As mentioned in the Department’s previous letter to Ms Burnham, public libraries remain high on the government’s agenda. Â The role of the DCMS is to provide the library sector with strategic vision and leadership and, at the Public Library Authority Conference in October last year, the Secretary of State launched the Library Service Modernisation Review which will outline Government’s vision for a modern, world-class public library service. Â The findings, setting out some of the necessary steps to support all local authorities in providing continuously improving, excellent library services will be published this Summer.
This letter has been copied to Ms Burnham, who has also written separately to the Secretary of State.
BARBARA FOLLETT MP
Parliamentary Under Secretary
Alan Gibbons comments:
“The tone of this letter is worrying. It would cost just Â£21,700 to secure Old Town library for a year. Let’s face it, Â£10,000 has already been spent on a consultancy, Â£8,000 out of the coffers of the MLA. For many months the local campaigners have explained why the specific needs of the local community mean that the presence of a nearby central library should not lead to Old Town’s closure. They have found it extremely hard to have their views taken seriously, in spite of a well supported petition and an energetic campaign.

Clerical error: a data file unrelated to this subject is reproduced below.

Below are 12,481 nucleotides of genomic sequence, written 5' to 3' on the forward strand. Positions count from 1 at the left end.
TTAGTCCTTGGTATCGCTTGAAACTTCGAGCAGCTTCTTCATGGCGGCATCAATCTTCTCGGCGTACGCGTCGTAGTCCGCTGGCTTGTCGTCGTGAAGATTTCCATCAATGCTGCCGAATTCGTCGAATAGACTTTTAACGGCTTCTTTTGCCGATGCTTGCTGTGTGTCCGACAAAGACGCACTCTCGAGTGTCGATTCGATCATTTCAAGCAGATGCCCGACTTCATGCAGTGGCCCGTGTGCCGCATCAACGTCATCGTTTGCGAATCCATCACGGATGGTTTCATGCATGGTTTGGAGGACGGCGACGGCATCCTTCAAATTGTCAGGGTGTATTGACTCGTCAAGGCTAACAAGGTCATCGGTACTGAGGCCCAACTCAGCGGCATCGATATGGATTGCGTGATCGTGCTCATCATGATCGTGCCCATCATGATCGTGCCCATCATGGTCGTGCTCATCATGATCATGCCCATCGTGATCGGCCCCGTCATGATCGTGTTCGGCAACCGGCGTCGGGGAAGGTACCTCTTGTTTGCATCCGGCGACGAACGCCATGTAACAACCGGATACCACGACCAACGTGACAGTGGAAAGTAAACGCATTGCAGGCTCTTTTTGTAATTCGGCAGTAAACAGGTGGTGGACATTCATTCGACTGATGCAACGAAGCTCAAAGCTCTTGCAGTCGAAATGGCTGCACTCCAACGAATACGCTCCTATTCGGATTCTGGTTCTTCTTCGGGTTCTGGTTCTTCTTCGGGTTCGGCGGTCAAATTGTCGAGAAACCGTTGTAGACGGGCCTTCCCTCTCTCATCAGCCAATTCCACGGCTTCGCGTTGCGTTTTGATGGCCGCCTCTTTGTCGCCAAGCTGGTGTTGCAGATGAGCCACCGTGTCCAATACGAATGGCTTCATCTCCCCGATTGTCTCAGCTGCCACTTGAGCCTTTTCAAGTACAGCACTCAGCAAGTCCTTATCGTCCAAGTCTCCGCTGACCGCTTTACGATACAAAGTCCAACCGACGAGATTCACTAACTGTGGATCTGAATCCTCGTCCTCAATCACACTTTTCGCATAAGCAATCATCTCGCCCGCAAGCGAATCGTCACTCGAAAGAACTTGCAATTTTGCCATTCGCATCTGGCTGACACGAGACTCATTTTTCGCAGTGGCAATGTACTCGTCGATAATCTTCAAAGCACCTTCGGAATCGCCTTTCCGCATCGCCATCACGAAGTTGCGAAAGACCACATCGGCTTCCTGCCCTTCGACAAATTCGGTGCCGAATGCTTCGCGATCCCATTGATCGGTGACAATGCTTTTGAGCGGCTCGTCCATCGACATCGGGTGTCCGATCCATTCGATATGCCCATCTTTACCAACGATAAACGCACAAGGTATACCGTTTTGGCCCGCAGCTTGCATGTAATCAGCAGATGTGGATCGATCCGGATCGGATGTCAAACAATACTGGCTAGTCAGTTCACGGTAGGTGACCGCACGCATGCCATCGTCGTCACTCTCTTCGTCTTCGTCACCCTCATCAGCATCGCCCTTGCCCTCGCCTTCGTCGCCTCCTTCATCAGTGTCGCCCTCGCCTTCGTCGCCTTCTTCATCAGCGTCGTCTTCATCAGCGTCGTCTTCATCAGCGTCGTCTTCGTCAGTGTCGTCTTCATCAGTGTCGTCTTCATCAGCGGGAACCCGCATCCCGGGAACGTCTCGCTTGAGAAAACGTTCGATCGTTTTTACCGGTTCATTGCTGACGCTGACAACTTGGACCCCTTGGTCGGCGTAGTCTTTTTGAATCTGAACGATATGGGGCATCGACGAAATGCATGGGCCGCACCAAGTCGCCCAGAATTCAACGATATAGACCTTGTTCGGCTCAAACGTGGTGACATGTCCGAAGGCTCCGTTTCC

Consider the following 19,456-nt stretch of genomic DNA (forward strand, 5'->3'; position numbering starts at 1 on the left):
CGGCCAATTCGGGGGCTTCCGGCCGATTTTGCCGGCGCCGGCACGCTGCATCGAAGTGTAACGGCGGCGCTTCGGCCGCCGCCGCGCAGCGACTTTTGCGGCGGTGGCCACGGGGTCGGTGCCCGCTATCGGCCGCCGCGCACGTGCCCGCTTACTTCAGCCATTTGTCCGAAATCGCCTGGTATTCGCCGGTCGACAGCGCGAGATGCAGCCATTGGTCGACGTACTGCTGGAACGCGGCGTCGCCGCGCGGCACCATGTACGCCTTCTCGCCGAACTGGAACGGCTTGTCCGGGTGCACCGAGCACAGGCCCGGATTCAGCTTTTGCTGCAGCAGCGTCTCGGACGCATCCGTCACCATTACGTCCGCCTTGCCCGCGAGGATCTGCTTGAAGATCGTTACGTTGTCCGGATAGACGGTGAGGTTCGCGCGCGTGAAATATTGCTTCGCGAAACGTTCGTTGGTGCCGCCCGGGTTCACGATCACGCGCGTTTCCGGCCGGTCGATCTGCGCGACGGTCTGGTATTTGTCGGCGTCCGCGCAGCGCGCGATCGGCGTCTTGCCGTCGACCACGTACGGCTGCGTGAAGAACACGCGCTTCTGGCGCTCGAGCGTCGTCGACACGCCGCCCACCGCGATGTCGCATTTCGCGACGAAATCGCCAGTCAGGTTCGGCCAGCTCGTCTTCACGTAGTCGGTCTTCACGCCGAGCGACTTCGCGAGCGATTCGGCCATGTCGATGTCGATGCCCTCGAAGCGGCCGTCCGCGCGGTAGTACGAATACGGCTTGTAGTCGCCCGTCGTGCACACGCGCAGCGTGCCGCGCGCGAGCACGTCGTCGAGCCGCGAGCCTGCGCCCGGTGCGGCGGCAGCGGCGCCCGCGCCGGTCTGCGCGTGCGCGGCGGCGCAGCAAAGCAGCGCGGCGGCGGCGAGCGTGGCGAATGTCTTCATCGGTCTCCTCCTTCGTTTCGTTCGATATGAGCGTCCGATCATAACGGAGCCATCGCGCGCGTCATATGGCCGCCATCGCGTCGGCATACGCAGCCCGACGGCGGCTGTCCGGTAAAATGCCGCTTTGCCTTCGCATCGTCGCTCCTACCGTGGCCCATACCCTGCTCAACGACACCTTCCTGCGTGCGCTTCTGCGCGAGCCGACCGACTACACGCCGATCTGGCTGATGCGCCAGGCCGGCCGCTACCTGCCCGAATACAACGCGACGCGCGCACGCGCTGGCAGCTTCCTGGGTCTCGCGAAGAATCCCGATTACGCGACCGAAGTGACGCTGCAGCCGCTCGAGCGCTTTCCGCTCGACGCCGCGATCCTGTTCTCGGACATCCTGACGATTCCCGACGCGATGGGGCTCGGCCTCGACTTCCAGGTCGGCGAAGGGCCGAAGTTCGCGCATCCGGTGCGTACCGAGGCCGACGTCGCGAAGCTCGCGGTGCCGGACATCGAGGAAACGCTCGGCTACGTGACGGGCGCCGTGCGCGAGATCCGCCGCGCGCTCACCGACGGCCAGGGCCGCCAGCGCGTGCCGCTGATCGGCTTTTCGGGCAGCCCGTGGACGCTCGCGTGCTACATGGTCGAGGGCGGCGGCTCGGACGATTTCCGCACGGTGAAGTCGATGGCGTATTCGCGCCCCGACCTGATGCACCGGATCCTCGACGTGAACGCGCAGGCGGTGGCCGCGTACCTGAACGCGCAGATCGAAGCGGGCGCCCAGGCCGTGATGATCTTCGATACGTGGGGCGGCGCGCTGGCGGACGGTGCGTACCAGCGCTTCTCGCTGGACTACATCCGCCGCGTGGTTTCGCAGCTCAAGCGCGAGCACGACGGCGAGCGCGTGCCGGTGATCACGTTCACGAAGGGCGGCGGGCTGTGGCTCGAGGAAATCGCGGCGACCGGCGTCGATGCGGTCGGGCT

“Barbara Follett seems to hint that ‘hub libraries’ could replace large sections of the branch network. Ominously, there is a mention of Wirral in this context. The principle has to be that the heart of the British library system is a family of branch libraries rooted in local communities, accessible and run by permanent staff. In some areas volunteers do a good job but the this should be a last resort, as should library links. Any retreat from the concept of the library service as ‘comprehensive and efficient’ runs counter to the spirit of the 1964 Act.
“Big cuts are on the way. It is vital that we defend Swindon and Wirral if we are to stand any chance of blunting the axe that will be swung in a year or so’s time.”